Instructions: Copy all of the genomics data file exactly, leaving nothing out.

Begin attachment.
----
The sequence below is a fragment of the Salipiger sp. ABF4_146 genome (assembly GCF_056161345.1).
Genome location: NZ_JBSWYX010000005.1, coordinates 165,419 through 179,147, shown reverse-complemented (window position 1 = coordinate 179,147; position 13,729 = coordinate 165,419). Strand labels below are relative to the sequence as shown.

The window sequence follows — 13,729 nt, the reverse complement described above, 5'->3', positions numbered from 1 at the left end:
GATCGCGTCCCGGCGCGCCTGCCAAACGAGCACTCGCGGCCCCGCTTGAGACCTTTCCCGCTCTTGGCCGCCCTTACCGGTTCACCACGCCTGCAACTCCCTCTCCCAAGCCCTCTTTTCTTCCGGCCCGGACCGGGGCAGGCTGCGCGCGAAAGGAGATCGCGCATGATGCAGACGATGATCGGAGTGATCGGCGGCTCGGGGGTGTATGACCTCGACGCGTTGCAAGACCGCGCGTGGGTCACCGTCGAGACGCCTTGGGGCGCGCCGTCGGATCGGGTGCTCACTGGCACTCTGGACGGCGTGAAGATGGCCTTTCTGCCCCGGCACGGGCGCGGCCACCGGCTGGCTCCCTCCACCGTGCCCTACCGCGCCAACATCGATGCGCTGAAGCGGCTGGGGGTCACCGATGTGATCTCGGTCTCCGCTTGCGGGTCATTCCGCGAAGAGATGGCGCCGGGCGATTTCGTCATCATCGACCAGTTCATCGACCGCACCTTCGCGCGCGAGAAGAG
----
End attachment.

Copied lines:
The sequence below is a fragment of the Salipiger sp. ABF4_146 genome (assembly GCF_056161345.1).
Genome location: NZ_JBSWYX010000005.1, coordinates 165,419 through 179,147, shown reverse-complemented (window position 1 = coordinate 179,147; position 13,729 = coordinate 165,419). Strand labels below are relative to the sequence as shown.

The window sequence follows — 13,729 nt, the reverse complement described above, 5'->3', positions numbered from 1 at the left end:
GATCGCGTCCCGGCGCGCCTGCCAAACGAGCACTCGCGGCCCCGCTTGAGACCTTTCCCGCTCTTGGCCGCCCTTACCGGTTCACCACGCCTGCAACTCCCTCTCCCAAGCCCTCTTTTCTTCCGGCCCGGACCGGGGCAGGCTGCGCGCGAAAGGAGATCGCGCATGATGCAGACGATGATCGGAGTGATCGGCGGCTCGGGGGTGTATGACCTCGACGCGTTGCAAGACCGCGCGTGGGTCACCGTCGAGACGCCTTGGGGCGCGCCGTCGGATCGGGTGCTCACTGGCACTCTGGACGGCGTGAAGATGGCCTTTCTGCCCCGGCACGGGCGCGGCCACCGGCTGGCTCCCTCCACCGTGCCCTACCGCGCCAACATCGATGCGCTGAAGCGGCTGGGGGTCACCGATGTGATCTCGGTCTCCGCTTGCGGGTCATTCCGCGAAGAGATGGCGCCGGGCGATTTCGTCATCATCGACCAGTTCATCGACCGCACCTTCGCGCGCGAGAAGAG